Security about any topic is rooted in confidence and knowledge. Educating your female clients about investment basics can help drive more confident decisions and more positive long-term outcomes. From the basics of compounding to the nuts and bolts of researching options and understanding the pros and cons of different asset classes, make it your job to help every client understand what she is buying—and why.
3. Dive into the details of asset allocation.
Asset allocation is by far the largest determinant of a portfolio’s success—even more important than the individual securities selected and timing of an investment. This is critical information for your client to understand as she pursues her financial goals.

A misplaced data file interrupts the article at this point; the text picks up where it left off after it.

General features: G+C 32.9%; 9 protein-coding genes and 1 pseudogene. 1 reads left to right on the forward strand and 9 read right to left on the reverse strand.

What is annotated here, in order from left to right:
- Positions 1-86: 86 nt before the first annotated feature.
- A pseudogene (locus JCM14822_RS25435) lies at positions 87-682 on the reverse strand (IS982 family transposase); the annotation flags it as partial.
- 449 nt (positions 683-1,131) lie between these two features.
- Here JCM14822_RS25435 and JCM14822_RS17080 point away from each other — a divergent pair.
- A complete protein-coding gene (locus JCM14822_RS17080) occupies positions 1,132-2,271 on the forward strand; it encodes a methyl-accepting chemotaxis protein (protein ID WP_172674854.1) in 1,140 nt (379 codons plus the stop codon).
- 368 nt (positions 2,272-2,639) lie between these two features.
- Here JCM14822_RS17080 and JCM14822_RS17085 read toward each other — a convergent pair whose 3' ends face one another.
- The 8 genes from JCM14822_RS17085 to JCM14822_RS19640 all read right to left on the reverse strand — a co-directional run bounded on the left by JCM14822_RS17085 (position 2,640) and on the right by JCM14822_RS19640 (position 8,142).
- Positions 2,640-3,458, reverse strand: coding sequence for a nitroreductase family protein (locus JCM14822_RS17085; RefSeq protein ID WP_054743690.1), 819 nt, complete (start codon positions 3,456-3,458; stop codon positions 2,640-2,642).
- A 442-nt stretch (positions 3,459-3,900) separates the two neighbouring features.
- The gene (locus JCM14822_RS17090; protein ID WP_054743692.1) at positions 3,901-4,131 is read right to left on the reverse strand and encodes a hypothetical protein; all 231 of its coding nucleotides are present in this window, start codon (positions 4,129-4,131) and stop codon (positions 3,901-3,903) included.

4. Discuss how her investment strategy needs to evolve over time.
Part of every client’s financial education should be to understand how financial needs and goals change with each stage of life stage. Because a shorter investment time horizon creates greater vulnerability to market volatility, she needs to understand the impact of shifting a portion of her investment portfolio to more income-oriented investments as she moves closer to retirement. This Life Stages Guide can help you paint a clear picture of how allocation strategies need to evolve to fit her changing needs.
5. Be sure she’s covering all the financial bases.
Smart investing is vital, but missteps in other areas of financial planning can thwart even the best investment plan. Offer every client a basic planning checklist that includes these three important steps:
- Focus on the big picture. Organize your important financial papers and schedule an annual review of your investment strategy with your advisor. Regularly monitor your net worth—including your assets (all investments and savings) and liabilities (mortgage, credit cards, and other debts) to be sure you’re always moving toward your end goal of a secure retirement.